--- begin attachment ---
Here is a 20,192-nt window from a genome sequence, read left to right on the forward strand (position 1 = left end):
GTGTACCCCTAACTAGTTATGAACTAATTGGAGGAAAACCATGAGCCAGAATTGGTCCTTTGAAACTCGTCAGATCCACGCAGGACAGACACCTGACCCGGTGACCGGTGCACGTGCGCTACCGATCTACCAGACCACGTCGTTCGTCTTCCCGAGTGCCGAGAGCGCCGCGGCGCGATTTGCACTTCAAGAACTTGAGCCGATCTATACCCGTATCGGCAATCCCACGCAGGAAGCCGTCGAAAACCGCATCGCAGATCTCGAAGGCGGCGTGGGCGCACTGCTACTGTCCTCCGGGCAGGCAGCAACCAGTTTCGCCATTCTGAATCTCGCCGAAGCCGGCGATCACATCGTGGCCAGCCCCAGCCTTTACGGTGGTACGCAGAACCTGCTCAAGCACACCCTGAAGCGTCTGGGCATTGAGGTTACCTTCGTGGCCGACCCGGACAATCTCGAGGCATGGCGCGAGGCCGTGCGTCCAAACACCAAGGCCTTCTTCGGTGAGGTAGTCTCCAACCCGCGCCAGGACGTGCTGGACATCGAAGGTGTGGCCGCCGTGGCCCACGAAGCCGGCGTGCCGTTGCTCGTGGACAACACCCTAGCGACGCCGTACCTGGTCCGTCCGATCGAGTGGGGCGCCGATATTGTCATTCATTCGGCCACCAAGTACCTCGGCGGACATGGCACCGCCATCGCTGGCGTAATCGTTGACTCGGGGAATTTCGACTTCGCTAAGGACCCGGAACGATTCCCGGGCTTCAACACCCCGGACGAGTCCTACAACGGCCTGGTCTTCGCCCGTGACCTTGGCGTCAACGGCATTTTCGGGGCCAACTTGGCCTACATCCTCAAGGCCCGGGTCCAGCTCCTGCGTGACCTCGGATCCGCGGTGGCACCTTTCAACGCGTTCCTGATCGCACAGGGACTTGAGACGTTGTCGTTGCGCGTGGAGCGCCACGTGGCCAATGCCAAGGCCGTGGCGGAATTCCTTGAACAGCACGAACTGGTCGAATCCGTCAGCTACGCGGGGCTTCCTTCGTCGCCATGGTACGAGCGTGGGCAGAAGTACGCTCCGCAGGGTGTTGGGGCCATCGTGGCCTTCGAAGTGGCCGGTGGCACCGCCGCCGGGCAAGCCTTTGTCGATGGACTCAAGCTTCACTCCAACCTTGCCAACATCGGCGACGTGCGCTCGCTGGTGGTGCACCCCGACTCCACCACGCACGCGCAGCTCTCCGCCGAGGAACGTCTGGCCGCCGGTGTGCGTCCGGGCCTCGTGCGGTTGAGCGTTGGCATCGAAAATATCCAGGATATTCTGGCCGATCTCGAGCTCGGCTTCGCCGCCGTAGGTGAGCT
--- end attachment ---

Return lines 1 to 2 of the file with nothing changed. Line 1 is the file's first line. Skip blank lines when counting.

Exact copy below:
Here is a 20,192-nt window from a genome sequence, read left to right on the forward strand (position 1 = left end):
GTGTACCCCTAACTAGTTATGAACTAATTGGAGGAAAACCATGAGCCAGAATTGGTCCTTTGAAACTCGTCAGATCCACGCAGGACAGACACCTGACCCGGTGACCGGTGCACGTGCGCTACCGATCTACCAGACCACGTCGTTCGTCTTCCCGAGTGCCGAGAGCGCCGCGGCGCGATTTGCACTTCAAGAACTTGAGCCGATCTATACCCGTATCGGCAATCCCACGCAGGAAGCCGTCGAAAACCGCATCGCAGATCTCGAAGGCGGCGTGGGCGCACTGCTACTGTCCTCCGGGCAGGCAGCAACCAGTTTCGCCATTCTGAATCTCGCCGAAGCCGGCGATCACATCGTGGCCAGCCCCAGCCTTTACGGTGGTACGCAGAACCTGCTCAAGCACACCCTGAAGCGTCTGGGCATTGAGGTTACCTTCGTGGCCGACCCGGACAATCTCGAGGCATGGCGCGAGGCCGTGCGTCCAAACACCAAGGCCTTCTTCGGTGAGGTAGTCTCCAACCCGCGCCAGGACGTGCTGGACATCGAAGGTGTGGCCGCCGTGGCCCACGAAGCCGGCGTGCCGTTGCTCGTGGACAACACCCTAGCGACGCCGTACCTGGTCCGTCCGATCGAGTGGGGCGCCGATATTGTCATTCATTCGGCCACCAAGTACCTCGGCGGACATGGCACCGCCATCGCTGGCGTAATCGTTGACTCGGGGAATTTCGACTTCGCTAAGGACCCGGAACGATTCCCGGGCTTCAACACCCCGGACGAGTCCTACAACGGCCTGGTCTTCGCCCGTGACCTTGGCGTCAACGGCATTTTCGGGGCCAACTTGGCCTACATCCTCAAGGCCCGGGTCCAGCTCCTGCGTGACCTCGGATCCGCGGTGGCACCTTTCAACGCGTTCCTGATCGCACAGGGACTTGAGACGTTGTCGTTGCGCGTGGAGCGCCACGTGGCCAATGCCAAGGCCGTGGCGGAATTCCTTGAACAGCACGAACTGGTCGAATCCGTCAGCTACGCGGGGCTTCCTTCGTCGCCATGGTACGAGCGTGGGCAGAAGTACGCTCCGCAGGGTGTTGGGGCCATCGTGGCCTTCGAAGTGGCCGGTGGCACCGCCGCCGGGCAAGCCTTTGTCGATGGACTCAAGCTTCACTCCAACCTTGCCAACATCGGCGACGTGCGCTCGCTGGTGGTGCACCCCGACTCCACCACGCACGCGCAGCTCTCCGCCGAGGAACGTCTGGCCGCCGGTGTGCGTCCGGGCCTCGTGCGGTTGAGCGTTGGCATCGAAAATATCCAGGATATTCTGGCCGATCTCGAGCTCGGCTTCGCCGCCGTAGGTGAGCT